It Is in the Bible, but Not in the Stars

By Margo Howard

March 7, 2014 4 min read

Dear Margo: I have been dating a wonderful man for four months now. He is very kind and sweet in every way. We are much in love and happy together. There is only one problem: We are different religions.

I am a Christian; he is agnostic. I have invited him to church, and in four months, he has accepted twice. He is adamant about me not pushing my religion on him. My faith is very important to me and has made me who I am today.

I want a man who will share my faith and stand beside me in my church. I know that down the road, our moral differences will ensure arguments. He has mentioned marriage a few times, which makes me so happy, and yet scared at the idea of being committed to a marriage that is "unequally yoked."

Should I end this relationship before we disappoint each other, or should I wait to see whether the seeds I have planted get a chance to grow? — Waiting for Jacob

Dear Wait: Since you and this lovely man are not oxen, I, of course, had to find out what being "yoked" referred to.

Paul, in 2 Corinthians 6:14, says, "Be not unequally yoked with unbelievers." This would seem to be your fella, rather specifically. And he is not exactly of "a different religion." More precisely, he believes in no religion.

Regarding growing the seeds, I have a hunch nothing would sprout, given his thinking. As sad as it makes me because you say you are much in love and happy together, I think your religious commitment would, indeed, make you "unequally yoked," and therefore, you should probably end it. — Margo, regrettably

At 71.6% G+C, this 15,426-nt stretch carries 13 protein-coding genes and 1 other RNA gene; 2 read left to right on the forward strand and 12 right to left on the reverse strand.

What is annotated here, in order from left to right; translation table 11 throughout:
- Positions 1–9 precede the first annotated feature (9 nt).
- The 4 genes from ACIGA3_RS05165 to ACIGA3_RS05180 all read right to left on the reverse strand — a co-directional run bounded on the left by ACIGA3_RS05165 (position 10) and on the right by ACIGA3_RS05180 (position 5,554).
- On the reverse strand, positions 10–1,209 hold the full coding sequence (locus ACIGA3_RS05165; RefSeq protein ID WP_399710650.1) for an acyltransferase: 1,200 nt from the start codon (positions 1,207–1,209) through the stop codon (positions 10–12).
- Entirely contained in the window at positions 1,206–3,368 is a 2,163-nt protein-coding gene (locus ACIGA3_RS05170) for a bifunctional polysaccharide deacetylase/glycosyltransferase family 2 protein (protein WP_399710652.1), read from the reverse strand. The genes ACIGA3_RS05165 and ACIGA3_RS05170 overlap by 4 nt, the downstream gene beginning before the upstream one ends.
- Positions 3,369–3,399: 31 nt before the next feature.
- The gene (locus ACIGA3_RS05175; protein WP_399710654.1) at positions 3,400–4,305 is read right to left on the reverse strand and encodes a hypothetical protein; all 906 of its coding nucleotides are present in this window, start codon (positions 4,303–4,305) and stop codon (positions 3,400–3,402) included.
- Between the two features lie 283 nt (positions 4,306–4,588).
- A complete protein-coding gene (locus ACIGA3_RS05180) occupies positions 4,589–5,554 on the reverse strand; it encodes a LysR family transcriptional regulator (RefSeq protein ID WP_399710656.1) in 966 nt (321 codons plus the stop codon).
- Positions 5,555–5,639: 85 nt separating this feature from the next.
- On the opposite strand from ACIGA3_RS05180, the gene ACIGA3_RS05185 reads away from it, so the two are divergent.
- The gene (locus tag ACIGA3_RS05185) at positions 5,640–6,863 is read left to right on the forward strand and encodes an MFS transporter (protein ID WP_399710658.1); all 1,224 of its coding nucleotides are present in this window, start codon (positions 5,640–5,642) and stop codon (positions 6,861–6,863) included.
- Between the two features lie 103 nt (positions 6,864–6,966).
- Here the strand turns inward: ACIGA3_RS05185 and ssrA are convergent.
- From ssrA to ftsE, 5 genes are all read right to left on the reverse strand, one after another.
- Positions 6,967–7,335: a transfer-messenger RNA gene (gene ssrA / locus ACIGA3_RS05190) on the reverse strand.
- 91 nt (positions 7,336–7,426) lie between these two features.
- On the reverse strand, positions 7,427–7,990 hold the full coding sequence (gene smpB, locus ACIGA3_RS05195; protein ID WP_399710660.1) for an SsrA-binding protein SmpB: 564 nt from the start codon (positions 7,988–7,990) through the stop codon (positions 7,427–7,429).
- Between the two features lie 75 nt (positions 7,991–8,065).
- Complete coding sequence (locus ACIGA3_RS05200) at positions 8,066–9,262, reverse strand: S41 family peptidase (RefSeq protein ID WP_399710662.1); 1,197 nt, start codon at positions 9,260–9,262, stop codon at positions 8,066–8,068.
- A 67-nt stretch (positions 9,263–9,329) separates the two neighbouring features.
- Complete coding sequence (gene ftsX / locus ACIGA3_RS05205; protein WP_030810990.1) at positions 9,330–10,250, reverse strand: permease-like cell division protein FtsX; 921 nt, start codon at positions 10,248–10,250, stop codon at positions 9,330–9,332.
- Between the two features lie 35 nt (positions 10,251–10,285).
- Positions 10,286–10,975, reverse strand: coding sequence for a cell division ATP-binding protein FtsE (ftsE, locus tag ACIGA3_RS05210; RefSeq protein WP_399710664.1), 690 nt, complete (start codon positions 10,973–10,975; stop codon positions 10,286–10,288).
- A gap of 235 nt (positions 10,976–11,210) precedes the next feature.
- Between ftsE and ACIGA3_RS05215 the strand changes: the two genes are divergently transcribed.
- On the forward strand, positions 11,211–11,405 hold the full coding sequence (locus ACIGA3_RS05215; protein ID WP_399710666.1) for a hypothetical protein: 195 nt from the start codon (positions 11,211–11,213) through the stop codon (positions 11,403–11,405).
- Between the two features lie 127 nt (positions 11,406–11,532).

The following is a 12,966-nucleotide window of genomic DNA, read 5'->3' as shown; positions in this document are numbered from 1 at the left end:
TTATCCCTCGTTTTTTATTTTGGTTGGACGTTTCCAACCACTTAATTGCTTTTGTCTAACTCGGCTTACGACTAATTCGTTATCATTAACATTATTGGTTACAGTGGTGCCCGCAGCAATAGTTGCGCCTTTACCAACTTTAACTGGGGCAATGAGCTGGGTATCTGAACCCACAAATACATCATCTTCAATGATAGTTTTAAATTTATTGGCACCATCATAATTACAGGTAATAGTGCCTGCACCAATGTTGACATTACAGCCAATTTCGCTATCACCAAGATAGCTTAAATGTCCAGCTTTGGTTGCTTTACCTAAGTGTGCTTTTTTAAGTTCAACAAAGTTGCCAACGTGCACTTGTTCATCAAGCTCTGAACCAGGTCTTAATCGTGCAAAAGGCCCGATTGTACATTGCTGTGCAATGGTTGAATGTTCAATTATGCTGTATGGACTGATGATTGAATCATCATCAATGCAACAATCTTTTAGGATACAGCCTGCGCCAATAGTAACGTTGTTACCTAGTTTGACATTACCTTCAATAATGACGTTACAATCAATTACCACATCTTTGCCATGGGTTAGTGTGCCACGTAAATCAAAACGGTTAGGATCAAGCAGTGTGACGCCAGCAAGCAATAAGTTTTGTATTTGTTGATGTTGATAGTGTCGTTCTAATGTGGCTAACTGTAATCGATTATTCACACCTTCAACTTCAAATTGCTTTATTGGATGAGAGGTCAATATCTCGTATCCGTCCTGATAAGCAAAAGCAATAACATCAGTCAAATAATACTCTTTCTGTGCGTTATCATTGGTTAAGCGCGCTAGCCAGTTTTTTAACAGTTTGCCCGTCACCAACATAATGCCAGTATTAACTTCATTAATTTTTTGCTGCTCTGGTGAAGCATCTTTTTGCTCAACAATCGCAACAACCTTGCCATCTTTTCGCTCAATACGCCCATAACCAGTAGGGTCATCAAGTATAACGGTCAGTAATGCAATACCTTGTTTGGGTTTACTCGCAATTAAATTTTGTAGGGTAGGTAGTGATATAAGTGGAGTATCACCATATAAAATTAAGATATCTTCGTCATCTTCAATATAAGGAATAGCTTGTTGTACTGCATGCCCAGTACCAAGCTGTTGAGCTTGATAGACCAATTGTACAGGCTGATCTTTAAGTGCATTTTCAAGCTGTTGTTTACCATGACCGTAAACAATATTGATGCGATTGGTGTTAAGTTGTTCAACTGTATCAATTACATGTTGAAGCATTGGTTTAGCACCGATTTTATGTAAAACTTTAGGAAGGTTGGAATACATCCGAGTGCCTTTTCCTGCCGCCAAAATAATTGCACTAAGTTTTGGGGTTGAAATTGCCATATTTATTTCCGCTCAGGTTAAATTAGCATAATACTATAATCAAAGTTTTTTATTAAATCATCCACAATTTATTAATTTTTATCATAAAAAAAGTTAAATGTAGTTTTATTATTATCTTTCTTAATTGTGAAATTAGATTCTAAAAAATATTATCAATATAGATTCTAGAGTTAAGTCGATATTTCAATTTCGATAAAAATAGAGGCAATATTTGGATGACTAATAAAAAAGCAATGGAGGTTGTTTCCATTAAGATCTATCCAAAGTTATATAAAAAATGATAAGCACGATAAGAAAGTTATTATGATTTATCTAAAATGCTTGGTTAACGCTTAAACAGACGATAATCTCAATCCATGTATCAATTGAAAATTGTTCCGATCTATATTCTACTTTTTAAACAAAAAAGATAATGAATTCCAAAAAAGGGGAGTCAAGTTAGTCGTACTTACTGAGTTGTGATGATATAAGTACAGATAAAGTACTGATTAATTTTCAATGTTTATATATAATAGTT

Dear Margo: I am a 16-year-old girl, adopted at a year old by a loving, wonderful family. About five years ago, I became reacquainted with my birth father's side of the family, including my younger sister.

I love our visits and recently flew down to my native state and stayed for two weeks.

My sister, at first, was thrilled to see me and was oozing sweetness. However, as time passed, her affection for me turned to dislike and then to hatred. She was so jealous of my blossoming relationship with my birth father (her father) that she was mean, sarcastic, bossy and violent.

I mentioned this to her father and his family. Their reaction? "Ignore her. She's jealous. Don't let it bother you." I felt like nobody was listening to how hurt I was. I tried numerous times to tell them how I felt but was brushed off. I decided I was done putting up with my sister after she slammed my leg with the car door, requiring six stitches. I left a few days later.

My birth father has expressed how much he loves me and how he doesn't want his other daughter's treatment of me to affect our relationship. His failure to control or discipline her, however, really put me off. Honestly, I went home not knowing whether I truly needed these people in my life. I know that the way his daughter treated me shouldn't affect our relationship, as he is a sweet man.

How can I express to him my despair at how my visit went without burning bridges? — Confused and Upset

Dear Con: It sounds to me as though you did express your despair, but were not heard. I agree with you that your birth father's not dealing with the jealous sister shows a lack of control, or at least will.

There is jealousy, and then there is jealousy expressed by causing a need for stitches. Totally unacceptable.

I would tell your birth father that you want to be in touch with him, but you don't think there will be any visits from you in the near future. Leave the door open.

And the good news is that your actual family is "loving and wonderful." — Margo, honestly

Dear Margo is written by Margo Howard, Ann Landers' daughter. All letters must be sent via the online form at Due to a high volume of e-mail, not all letters will be answered.

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